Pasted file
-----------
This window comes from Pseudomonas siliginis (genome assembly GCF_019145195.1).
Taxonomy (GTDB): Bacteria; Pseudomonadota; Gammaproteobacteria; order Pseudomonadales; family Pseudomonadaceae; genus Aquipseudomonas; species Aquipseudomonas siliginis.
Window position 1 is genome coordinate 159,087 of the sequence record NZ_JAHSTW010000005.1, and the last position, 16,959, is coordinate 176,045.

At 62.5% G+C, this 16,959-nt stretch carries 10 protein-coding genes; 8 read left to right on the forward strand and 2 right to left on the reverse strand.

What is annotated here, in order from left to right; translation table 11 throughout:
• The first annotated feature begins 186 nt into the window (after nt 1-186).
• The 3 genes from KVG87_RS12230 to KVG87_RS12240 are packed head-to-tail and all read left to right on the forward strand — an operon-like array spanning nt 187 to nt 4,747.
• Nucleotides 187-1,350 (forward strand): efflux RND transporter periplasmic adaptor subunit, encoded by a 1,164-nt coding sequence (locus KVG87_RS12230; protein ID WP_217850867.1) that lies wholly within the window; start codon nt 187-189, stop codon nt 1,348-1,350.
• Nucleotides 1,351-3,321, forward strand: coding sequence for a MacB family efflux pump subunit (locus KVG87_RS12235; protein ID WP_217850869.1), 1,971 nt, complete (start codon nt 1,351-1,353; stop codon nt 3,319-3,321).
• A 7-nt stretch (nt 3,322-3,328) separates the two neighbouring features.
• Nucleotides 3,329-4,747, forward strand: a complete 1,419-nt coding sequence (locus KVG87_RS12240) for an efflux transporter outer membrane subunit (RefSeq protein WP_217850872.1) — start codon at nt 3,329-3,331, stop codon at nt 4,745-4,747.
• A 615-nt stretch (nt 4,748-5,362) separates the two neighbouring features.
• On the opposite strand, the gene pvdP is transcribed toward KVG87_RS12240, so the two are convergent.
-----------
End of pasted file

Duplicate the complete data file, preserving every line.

This window comes from Pseudomonas siliginis (genome assembly GCF_019145195.1).
Taxonomy (GTDB): Bacteria; Pseudomonadota; Gammaproteobacteria; order Pseudomonadales; family Pseudomonadaceae; genus Aquipseudomonas; species Aquipseudomonas siliginis.
Window position 1 is genome coordinate 159,087 of the sequence record NZ_JAHSTW010000005.1, and the last position, 16,959, is coordinate 176,045.

At 62.5% G+C, this 16,959-nt stretch carries 10 protein-coding genes; 8 read left to right on the forward strand and 2 right to left on the reverse strand.

What is annotated here, in order from left to right; translation table 11 throughout:
• The first annotated feature begins 186 nt into the window (after nt 1-186).
• The 3 genes from KVG87_RS12230 to KVG87_RS12240 are packed head-to-tail and all read left to right on the forward strand — an operon-like array spanning nt 187 to nt 4,747.
• Nucleotides 187-1,350 (forward strand): efflux RND transporter periplasmic adaptor subunit, encoded by a 1,164-nt coding sequence (locus KVG87_RS12230; protein ID WP_217850867.1) that lies wholly within the window; start codon nt 187-189, stop codon nt 1,348-1,350.
• Nucleotides 1,351-3,321, forward strand: coding sequence for a MacB family efflux pump subunit (locus KVG87_RS12235; protein ID WP_217850869.1), 1,971 nt, complete (start codon nt 1,351-1,353; stop codon nt 3,319-3,321).
• A 7-nt stretch (nt 3,322-3,328) separates the two neighbouring features.
• Nucleotides 3,329-4,747, forward strand: a complete 1,419-nt coding sequence (locus KVG87_RS12240) for an efflux transporter outer membrane subunit (RefSeq protein WP_217850872.1) — start codon at nt 3,329-3,331, stop codon at nt 4,745-4,747.
• A 615-nt stretch (nt 4,748-5,362) separates the two neighbouring features.
• On the opposite strand, the gene pvdP is transcribed toward KVG87_RS12240, so the two are convergent.